Go deeper: Amazon pulls back from UPS.

6. πŸ›οΈ N.C. GOP expected to override abortion veto

Photo: Jonathan Drake/Reuters

A crowd chanted "veto" at a rally in Raleigh yesterday as North Carolina Gov. Roy Cooper (D) signed paperwork to veto a bill that bans most abortions after 12 weeks β€” down from the state's current limit of 20 weeks.

  • Republicans, who control supermajorities in both chambers of the legislature, are expected to swiftly override Cooper's veto and enact the new restrictions, The (Raleigh) News & Observer reports.

Why it matters: Cooper's unusual public veto ceremony β€” in front of an exuberant crowd, with a big rubber stamp as a prop β€” is part of an abortion fight in legislatures across America after the Supreme Court struck down Roe.

The new law would curtail access to abortion for millions of women across the South, Reuters reports.

  • Cooper spent the week traveling the state to raise awareness about the bill's impact.

The measure bans elective abortions after the first trimester, except in cases of rape, incest, life-limiting fetal anomalies and medical emergencies.

  • It requires doctors to be present when abortion medication is given.

More about the bill from Axios Raleigh.

7. πŸš— $104,000 ride

Mercedes' MBUX Hyperscreen consists of three screens under a giant sheet of glass that stretches across the dashboard. Photo: Mercedes-Benz

You know you're not sliding into just any electric car when your head settles into a fluffy white pillow on the headrest of the Mercedes-Benz EQS SUV.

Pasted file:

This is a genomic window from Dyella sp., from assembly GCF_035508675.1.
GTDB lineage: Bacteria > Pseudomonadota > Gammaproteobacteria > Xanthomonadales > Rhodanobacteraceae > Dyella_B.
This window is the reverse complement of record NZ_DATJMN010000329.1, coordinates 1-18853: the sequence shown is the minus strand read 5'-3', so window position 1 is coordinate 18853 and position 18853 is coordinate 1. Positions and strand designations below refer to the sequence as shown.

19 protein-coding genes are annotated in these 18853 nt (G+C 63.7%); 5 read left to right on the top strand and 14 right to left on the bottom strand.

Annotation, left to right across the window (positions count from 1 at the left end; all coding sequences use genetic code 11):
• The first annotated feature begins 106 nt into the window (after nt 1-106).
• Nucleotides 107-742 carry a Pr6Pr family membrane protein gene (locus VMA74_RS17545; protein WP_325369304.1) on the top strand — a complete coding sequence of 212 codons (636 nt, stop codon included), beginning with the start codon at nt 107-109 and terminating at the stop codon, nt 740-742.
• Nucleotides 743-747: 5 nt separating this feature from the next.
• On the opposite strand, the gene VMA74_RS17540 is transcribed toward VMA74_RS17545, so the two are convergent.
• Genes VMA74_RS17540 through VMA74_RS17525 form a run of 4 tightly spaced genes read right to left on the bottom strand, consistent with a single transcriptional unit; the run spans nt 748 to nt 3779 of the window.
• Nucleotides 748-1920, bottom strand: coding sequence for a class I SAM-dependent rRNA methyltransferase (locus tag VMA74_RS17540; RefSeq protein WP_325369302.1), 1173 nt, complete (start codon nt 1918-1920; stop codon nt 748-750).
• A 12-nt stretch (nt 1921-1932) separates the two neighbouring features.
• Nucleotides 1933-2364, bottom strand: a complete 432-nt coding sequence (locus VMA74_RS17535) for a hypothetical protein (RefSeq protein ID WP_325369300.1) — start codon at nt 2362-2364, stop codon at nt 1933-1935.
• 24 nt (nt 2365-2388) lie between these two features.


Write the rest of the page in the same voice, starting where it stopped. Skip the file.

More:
• Electric vehicles (EVs) are still out of reach for many. But that's beginning to change as more affordable models hit the market.
  • Still, the EQS SUV takes EV ownership to a whole new level of opulence, Axios' Joann Muller writes.

πŸ’° The price starts at $104,000 and quickly climbs as you add premium features.

The lap of luxury: pillows on the headrests of the 2023 Mercedes EQS SUV. Photo: Mercedes-Benz

The first SUV in Mercedes' growing EV lineup includes features you're not likely to encounter in your next vehicle:

  • Scents and sounds that relax or stimulate you.
  • AI-enabled birthday reminders and to-do lists β€” plus a prompt to call a friend at the usual time.

πŸ›οΈ A "power nap" mode reclines the seat, darkens the cabin and plays sleep-inducing music while you're parked at a charging station or rest area.

8. 🍼 1 fun thing: Top baby names

Image: Social Security Administration

Liam was the most popular baby boy name for the sixth year in a row, and Olivia tops the girls' list for the fourth year in a row, the Social Security Administration announced.

  • This year's Top 10 lists have just one new name from last year: Luna.

Explore the data.